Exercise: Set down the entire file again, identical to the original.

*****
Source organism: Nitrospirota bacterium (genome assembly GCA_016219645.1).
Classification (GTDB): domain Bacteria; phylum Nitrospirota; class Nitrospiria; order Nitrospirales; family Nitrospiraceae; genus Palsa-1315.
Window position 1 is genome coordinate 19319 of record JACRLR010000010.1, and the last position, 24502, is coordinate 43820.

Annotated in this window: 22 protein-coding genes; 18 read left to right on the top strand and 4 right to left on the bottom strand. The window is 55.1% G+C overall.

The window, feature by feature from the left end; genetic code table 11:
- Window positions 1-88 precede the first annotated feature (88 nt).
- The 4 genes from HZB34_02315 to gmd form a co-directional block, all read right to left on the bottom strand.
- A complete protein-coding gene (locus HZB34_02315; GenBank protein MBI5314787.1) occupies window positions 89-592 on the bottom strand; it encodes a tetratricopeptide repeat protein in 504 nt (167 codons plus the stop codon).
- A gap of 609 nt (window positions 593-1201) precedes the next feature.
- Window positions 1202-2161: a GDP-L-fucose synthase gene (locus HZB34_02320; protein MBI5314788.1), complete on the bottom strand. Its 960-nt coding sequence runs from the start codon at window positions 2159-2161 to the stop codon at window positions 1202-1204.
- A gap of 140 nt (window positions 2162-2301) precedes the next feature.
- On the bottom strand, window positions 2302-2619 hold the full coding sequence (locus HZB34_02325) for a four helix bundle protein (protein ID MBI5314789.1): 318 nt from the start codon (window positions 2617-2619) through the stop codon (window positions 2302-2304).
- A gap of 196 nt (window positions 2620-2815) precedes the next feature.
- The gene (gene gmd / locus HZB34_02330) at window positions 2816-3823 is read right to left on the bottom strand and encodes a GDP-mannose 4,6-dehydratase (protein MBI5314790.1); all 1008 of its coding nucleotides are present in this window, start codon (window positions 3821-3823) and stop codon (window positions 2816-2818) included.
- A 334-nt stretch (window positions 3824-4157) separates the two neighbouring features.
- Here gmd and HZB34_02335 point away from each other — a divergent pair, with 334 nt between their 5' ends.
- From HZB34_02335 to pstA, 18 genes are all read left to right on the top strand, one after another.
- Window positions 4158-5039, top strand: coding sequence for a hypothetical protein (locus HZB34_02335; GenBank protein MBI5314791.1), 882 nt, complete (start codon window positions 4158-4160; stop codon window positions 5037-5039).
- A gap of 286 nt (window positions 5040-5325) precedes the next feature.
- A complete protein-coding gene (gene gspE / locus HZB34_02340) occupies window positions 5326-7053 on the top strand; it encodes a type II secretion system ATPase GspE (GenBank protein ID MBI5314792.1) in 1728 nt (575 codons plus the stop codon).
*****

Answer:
Source organism: Nitrospirota bacterium (genome assembly GCA_016219645.1).
Classification (GTDB): domain Bacteria; phylum Nitrospirota; class Nitrospiria; order Nitrospirales; family Nitrospiraceae; genus Palsa-1315.
Window position 1 is genome coordinate 19319 of record JACRLR010000010.1, and the last position, 24502, is coordinate 43820.

Annotated in this window: 22 protein-coding genes; 18 read left to right on the top strand and 4 right to left on the bottom strand. The window is 55.1% G+C overall.

The window, feature by feature from the left end; genetic code table 11:
- Window positions 1-88 precede the first annotated feature (88 nt).
- The 4 genes from HZB34_02315 to gmd form a co-directional block, all read right to left on the bottom strand.
- A complete protein-coding gene (locus HZB34_02315; GenBank protein MBI5314787.1) occupies window positions 89-592 on the bottom strand; it encodes a tetratricopeptide repeat protein in 504 nt (167 codons plus the stop codon).
- A gap of 609 nt (window positions 593-1201) precedes the next feature.
- Window positions 1202-2161: a GDP-L-fucose synthase gene (locus HZB34_02320; protein MBI5314788.1), complete on the bottom strand. Its 960-nt coding sequence runs from the start codon at window positions 2159-2161 to the stop codon at window positions 1202-1204.
- A gap of 140 nt (window positions 2162-2301) precedes the next feature.
- On the bottom strand, window positions 2302-2619 hold the full coding sequence (locus HZB34_02325) for a four helix bundle protein (protein ID MBI5314789.1): 318 nt from the start codon (window positions 2617-2619) through the stop codon (window positions 2302-2304).
- A gap of 196 nt (window positions 2620-2815) precedes the next feature.
- The gene (gene gmd / locus HZB34_02330) at window positions 2816-3823 is read right to left on the bottom strand and encodes a GDP-mannose 4,6-dehydratase (protein MBI5314790.1); all 1008 of its coding nucleotides are present in this window, start codon (window positions 3821-3823) and stop codon (window positions 2816-2818) included.
- A 334-nt stretch (window positions 3824-4157) separates the two neighbouring features.
- Here gmd and HZB34_02335 point away from each other — a divergent pair, with 334 nt between their 5' ends.
- From HZB34_02335 to pstA, 18 genes are all read left to right on the top strand, one after another.
- Window positions 4158-5039, top strand: coding sequence for a hypothetical protein (locus HZB34_02335; GenBank protein MBI5314791.1), 882 nt, complete (start codon window positions 4158-4160; stop codon window positions 5037-5039).
- A gap of 286 nt (window positions 5040-5325) precedes the next feature.
- A complete protein-coding gene (gene gspE / locus HZB34_02340) occupies window positions 5326-7053 on the top strand; it encodes a type II secretion system ATPase GspE (GenBank protein ID MBI5314792.1) in 1728 nt (575 codons plus the stop codon).